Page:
• A local calendar of dementia education and events.
  • Links to an online service directory with guides on ‘how to search’ including key search words.
  • Printable lists of local respite services and carer support groups.
  • A news blog.
  • ReThink Respite kits (an adapted printed version of website information).
  • ReThink Respite newsletter.
  • A multimedia communications campaign promoting the coaching service, website and resources.
  • Promotional materials include a brochure about the project, a flyer promoting local websites, a bookmark and a fridge magnet.


Components of the ReThink Respite service intervention include:

  • Respite service provider training to improve the quality of local information available about respite for carers of people with dementia.
  • Service provider awareness and motivational change sessions to develop services to better meet carer needs, and improve information accessibility and utility.
  • Information sessions for primary health care nurses, Aged Care Assessment Teams, Regional Assessment Services and other respite service provider groups.
  • A service providers page on the ReThink Respite website which includes:
  • Printable lists of local services and support groups.
  • A respite decision aid.
  • A local calendar of other dementia education and events.
  • A portal for health professionals to dementia training and educational opportunities, including promotion of ‘THINK GP’ accredited ‘carer modules’ for primary health care nurses (PN) and GPs, PN education resources.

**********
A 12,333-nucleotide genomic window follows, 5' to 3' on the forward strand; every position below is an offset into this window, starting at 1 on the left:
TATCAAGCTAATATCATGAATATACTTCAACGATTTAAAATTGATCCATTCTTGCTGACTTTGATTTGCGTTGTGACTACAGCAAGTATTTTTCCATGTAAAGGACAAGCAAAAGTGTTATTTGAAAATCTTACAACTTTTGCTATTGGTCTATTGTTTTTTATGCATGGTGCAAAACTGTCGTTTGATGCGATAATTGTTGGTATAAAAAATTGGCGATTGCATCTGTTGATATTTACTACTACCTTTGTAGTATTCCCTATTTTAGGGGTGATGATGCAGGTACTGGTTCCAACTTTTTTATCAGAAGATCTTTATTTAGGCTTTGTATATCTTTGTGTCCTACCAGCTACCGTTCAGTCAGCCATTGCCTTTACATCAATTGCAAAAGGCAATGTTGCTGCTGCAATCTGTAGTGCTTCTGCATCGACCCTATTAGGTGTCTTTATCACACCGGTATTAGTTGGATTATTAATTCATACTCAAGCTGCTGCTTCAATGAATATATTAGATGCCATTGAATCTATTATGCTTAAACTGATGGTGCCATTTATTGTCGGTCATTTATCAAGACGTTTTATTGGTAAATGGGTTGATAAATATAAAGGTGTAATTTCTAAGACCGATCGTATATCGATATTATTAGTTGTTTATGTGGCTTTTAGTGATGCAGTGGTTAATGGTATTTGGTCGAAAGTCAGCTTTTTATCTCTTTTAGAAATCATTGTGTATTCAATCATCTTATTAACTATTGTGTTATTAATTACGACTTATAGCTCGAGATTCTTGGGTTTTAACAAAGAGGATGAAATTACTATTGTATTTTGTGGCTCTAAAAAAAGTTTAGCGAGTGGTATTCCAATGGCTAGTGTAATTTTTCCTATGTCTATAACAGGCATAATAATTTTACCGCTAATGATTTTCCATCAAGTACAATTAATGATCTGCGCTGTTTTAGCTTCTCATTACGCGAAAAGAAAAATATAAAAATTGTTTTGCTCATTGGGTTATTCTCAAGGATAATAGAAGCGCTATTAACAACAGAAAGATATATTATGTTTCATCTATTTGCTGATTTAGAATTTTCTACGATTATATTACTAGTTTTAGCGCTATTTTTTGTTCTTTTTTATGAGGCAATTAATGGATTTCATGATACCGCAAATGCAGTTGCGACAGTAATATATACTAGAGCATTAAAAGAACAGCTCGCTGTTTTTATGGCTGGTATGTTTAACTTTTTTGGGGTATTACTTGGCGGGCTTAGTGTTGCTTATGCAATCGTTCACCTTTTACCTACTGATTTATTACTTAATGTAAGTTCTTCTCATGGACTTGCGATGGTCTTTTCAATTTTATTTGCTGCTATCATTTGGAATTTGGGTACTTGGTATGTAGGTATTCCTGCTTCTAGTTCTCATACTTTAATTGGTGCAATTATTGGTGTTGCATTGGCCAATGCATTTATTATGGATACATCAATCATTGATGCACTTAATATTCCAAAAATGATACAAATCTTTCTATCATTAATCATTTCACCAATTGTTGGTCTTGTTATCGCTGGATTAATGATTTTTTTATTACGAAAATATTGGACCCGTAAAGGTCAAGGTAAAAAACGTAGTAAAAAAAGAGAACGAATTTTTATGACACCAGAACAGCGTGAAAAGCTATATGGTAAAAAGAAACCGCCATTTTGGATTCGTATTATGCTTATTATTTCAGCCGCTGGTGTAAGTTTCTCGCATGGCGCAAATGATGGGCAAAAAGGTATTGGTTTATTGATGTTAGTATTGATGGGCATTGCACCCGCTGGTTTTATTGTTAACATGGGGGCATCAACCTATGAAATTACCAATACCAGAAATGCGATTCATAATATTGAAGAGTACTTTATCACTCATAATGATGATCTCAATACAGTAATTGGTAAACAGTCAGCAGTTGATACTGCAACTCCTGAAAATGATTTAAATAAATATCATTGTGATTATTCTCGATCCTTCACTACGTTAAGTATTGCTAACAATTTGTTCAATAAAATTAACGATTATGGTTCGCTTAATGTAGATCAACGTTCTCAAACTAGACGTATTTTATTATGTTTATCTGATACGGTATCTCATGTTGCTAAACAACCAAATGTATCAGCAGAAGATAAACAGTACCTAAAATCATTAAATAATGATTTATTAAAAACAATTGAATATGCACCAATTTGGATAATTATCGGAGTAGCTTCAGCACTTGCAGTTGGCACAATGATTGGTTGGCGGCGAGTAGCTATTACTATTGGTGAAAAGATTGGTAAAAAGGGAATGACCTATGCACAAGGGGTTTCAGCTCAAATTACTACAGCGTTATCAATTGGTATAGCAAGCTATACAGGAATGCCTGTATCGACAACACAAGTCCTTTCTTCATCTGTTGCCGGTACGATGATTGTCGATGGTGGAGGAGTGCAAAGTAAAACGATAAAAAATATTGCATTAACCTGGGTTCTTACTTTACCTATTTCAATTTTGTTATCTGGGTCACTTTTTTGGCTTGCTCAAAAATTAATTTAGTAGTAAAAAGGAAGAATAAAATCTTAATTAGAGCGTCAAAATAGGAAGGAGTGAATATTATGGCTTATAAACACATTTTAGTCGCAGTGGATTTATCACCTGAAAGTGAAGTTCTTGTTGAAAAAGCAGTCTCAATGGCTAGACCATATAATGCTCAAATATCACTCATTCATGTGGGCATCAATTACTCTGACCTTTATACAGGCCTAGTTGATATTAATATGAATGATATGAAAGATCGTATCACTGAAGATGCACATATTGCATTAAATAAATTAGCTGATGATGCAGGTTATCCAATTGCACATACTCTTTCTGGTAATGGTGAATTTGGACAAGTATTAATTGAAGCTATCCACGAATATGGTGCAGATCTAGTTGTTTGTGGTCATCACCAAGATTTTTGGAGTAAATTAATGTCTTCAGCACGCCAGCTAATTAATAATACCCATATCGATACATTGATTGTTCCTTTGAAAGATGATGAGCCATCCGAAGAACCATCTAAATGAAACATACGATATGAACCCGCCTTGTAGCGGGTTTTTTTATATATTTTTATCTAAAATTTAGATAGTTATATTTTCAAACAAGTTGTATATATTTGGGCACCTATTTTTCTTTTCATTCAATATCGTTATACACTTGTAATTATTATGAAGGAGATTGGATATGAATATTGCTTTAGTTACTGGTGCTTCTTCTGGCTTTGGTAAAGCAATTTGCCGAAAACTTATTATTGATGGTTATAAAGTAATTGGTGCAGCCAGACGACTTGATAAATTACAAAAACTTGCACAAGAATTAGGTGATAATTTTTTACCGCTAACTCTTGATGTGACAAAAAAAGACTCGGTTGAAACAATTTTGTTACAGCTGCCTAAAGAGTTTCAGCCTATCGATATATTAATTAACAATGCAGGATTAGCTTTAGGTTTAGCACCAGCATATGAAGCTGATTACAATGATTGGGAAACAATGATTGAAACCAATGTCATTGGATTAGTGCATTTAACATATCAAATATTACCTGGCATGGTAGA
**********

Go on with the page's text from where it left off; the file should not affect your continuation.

• Service provider information.


Future evaluation

The impact of ReThink Respite on carer knowledge, attitudes and uptake of respite services and referral to services by GPs and PNs will be carefully evaluated using a quasi-experimental design. A survey to measure knowledge, attitudes, uptake of respite services, carer burden and unmet need among carers of people living with dementia in the Illawarra and Shoalhaven has been distributed through Commonwealth Respite and Carelink, and multiple service provider groups as well as carer support groups throughout the two regions. This will be repeated in October this year at the completion of the nine-month intervention phase.

Initial baseline analysis confirms a substantial unmet need for respite throughout the area.

For further information about the project visit www.rethinkrespite.com or contact Dr Lyn Phillipson (lphillip@uow.edu.au) at the University of Wollongong.



The Rethink Respite project has been supported by an Alzheimer’s Australia Dementia Research Foundation Resthaven Inc grant. It represents the work of a team from the University of Wollongong (project leader Dr Lyn Phillipson, Dr Elizabeth Cridland, Associate Professor Helen Hasan, Dr Danika Hall and Dr Keryn Johnson) in collaboration with Dr Elaine Fielding (QUT), Associate Professor Christine Neville (UQ) and Associate Professor Christine Stirling (UTAS).